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Junto Nakatani is ‘determined’ to knock out Milan Melindo, looks forward to securing world title shot

Junto Nakatani (right) cracked the flyweight top 10 and captured the vacant Japanese title by stopping Naoki Mochizuki in the ninth round. Photo by Naoki Fukuda
01
Oct

Talented young Japanese flyweight contender Junto Nakatani will face former 108-pound titleholder Milan Melindo in a scheduled 10-round contest at the famed Korakuen Hall in Tokyo, Japan on Saturday.

Nakatani, who is rated No. 10 by The Ring at 112 pounds, will be facing the best opponent of his career so far but is happy to embrace the challenge.

“When the bout against Melindo was confirmed, it had a sobering effect on me because he was different from any of my previous opponents in terms of world-level experience,” Nakatani (19-0, 14 knockouts) told The Ring through Hank Hakoda at the M.T. Gym.

“I respect his career record because it includes many world title bouts. I am happy to fight such a seasoned boxer because this is a great opportunity to raise my profile, which is the biggest motivation. I am looking forward to the bout.”

Nakatani, who spent two weeks training in Los Angeles under the watchful eye of trainer Rudy Hernandez at Maywood Boxing Club, knows what to expect from Melindo.

“I assume that he will throw a lot of body shots to stop me and break my distance,” Nakatani explained. “My range control is key in this bout. I will keep a comfortable distance to effectively avoid unnecessary body contact. If I carelessly let Melindo into a close distance, it would be a messy fight due to his speed and powerful punches.

“When he gets inside, he tends to play by the book and does not take further risks. I can predict how he moves, and I should be able to outclass him as long as I fight at my distance. That will prevent him from touching me as much as he plans, but I am ready to fight him at close range when necessary.

“I have a variety of punches designed for this particular bout. (Rudy) gave me a lot of strategies, including making use of uppercuts to stop him moving forward. It makes sense because he is small, and I need to keep him upright to secure my distance.”

Photo by Naoki Fukuda

The 21-year-old Nakatani believes if he implements his game plan, he will score an impressive victory and lay down a marker to the talent-laden flyweight division.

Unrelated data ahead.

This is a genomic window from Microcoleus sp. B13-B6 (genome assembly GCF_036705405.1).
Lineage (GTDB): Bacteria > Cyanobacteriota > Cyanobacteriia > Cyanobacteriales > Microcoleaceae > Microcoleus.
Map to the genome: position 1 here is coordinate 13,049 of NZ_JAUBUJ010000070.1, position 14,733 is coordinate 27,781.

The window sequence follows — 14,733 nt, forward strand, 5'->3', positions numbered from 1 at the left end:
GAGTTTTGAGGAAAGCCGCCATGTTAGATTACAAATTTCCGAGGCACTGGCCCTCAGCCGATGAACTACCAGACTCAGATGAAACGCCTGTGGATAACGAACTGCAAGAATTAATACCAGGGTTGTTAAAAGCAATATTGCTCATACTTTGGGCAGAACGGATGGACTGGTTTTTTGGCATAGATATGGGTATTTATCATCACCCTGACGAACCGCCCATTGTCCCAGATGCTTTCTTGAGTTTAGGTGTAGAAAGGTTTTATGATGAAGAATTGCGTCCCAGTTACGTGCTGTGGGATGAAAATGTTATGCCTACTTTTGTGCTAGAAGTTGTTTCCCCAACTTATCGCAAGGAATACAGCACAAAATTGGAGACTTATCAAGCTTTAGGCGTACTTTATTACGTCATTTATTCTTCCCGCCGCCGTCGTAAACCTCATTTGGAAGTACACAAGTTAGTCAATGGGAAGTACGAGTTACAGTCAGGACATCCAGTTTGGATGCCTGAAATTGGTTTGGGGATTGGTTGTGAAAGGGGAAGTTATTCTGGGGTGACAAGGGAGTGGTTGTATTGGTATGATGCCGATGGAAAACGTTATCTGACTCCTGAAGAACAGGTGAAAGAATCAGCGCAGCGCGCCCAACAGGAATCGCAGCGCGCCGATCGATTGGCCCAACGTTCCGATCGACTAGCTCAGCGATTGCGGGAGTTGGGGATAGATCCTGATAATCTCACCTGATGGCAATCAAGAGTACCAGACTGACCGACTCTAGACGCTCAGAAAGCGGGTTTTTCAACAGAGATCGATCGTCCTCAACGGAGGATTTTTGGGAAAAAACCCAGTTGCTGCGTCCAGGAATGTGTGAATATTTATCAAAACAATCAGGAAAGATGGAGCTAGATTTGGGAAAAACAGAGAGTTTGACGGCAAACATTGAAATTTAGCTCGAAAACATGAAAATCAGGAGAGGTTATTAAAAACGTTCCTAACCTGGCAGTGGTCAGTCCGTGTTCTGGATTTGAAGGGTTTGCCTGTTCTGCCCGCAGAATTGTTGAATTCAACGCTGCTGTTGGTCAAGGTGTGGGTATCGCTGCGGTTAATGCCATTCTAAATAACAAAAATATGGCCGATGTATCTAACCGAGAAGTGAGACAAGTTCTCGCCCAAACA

“I want a clear win and a good performance,” he said. “Melindo is a very difficult fighter to knock down. If I am successful, fans will acknowledge my superiority in this division. I am determined to knock him out so that everybody knows who won the fight.”

Nakatani is already ranked in the top 15 by all four sanctioning bodies and his hope is that a world title fight is imminent.

“I’m not in a position where I can pick my opponents, and I would take the opportunity to fight any champion,” he said humbly. “If I could choose, I would want a WBC belt first because I like that cool green belt [laughs]. I also promised my first trainer, Kozo Ishii, to show him his favorite green belt someday.

“I watched the recent WBC title match (between Charlie Edwards and Julio Cesar Martinez) and I felt the Mexican challenger was very good, although he failed to become a champion (the bout was ruled a no-contest because Martinez struck Edwards when he was down). I am interested in fighting him as I have not faced that type of boxer.

“I watched the video of [IBF titleholder] Moruti Mthalane’s recent bout against my compatriot Masayuki Kuroda. I think he is a better champ than he looks. I would need to prepare a good fight plan to deal with his outstanding blocking skills.

“WBO champion Kosei Tanaka is a remarkable fighter, but he’s applied a different style in his recent fights; being less speedy than before, with a heavy-handed fighting style, which would probably bring me a better chance. I am willing to challenge him anytime.

“I cannot give you detailed comments on the WBA champ [Artem Dalakian]. I have not watched enough of him.”

Hernandez first met Nakatani when he was a teenager before hooking back up with him in 2016. The brother of former two-time world titleholder Genaro Hernandez likes what he sees and believes he can achieve his goals.

“(Nakatani) is a solid fighter,” said Hernandez. “He is a southpaw and tall, he has good ring smarts and a decent punch. He is a very dedicated fighter, who wants to be champion of the world and he’s only a few steps away from being one.”

Melindo (37-4, 13 KOs) turned professional in 2005. The Filipino won his first 29 bouts but was unsuccessful in world title attempts against Juan Francisco Estrada and Javier Mendoza. However, Melindo would bounce back to stun Akira Yaegashi in one round to claim the IBF belt in May 2017. He made one defense, against Hekkie Budler, before losing to Ryoichi Taguchi in December 2017. The 31-year-old has made one appearance since, losing by stoppage for the first time in his career to WBC titleholder Ken Shiro.

Our correspondent Hank Hakoda helped co-ordinate and translate this feature.

Questions and/or comments can be sent to Anson at [email protected] and you can follow him on Twitter @AnsonWainwright